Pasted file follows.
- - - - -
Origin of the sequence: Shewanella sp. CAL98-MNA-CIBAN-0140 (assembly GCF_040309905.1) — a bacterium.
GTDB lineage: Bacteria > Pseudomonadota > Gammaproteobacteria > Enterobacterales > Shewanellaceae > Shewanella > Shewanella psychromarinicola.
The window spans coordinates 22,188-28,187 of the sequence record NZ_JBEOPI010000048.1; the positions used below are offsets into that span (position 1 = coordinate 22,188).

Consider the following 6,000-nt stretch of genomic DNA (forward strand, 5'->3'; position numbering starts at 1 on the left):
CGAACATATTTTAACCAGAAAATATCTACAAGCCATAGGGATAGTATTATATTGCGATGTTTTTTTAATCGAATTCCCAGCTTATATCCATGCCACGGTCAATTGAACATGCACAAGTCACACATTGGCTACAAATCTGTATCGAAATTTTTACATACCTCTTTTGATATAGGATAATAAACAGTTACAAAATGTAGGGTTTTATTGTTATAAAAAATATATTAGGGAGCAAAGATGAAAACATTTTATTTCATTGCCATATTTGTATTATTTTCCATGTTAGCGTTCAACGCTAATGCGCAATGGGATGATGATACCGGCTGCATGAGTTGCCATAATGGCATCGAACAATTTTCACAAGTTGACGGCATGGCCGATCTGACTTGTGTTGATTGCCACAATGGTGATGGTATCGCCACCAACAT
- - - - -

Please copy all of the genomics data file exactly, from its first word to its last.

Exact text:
Origin of the sequence: Shewanella sp. CAL98-MNA-CIBAN-0140 (assembly GCF_040309905.1) — a bacterium.
GTDB lineage: Bacteria > Pseudomonadota > Gammaproteobacteria > Enterobacterales > Shewanellaceae > Shewanella > Shewanella psychromarinicola.
The window spans coordinates 22,188-28,187 of the sequence record NZ_JBEOPI010000048.1; the positions used below are offsets into that span (position 1 = coordinate 22,188).

Consider the following 6,000-nt stretch of genomic DNA (forward strand, 5'->3'; position numbering starts at 1 on the left):
CGAACATATTTTAACCAGAAAATATCTACAAGCCATAGGGATAGTATTATATTGCGATGTTTTTTTAATCGAATTCCCAGCTTATATCCATGCCACGGTCAATTGAACATGCACAAGTCACACATTGGCTACAAATCTGTATCGAAATTTTTACATACCTCTTTTGATATAGGATAATAAACAGTTACAAAATGTAGGGTTTTATTGTTATAAAAAATATATTAGGGAGCAAAGATGAAAACATTTTATTTCATTGCCATATTTGTATTATTTTCCATGTTAGCGTTCAACGCTAATGCGCAATGGGATGATGATACCGGCTGCATGAGTTGCCATAATGGCATCGAACAATTTTCACAAGTTGACGGCATGGCCGATCTGACTTGTGTTGATTGCCACAATGGTGATGGTATCGCCACCAACAT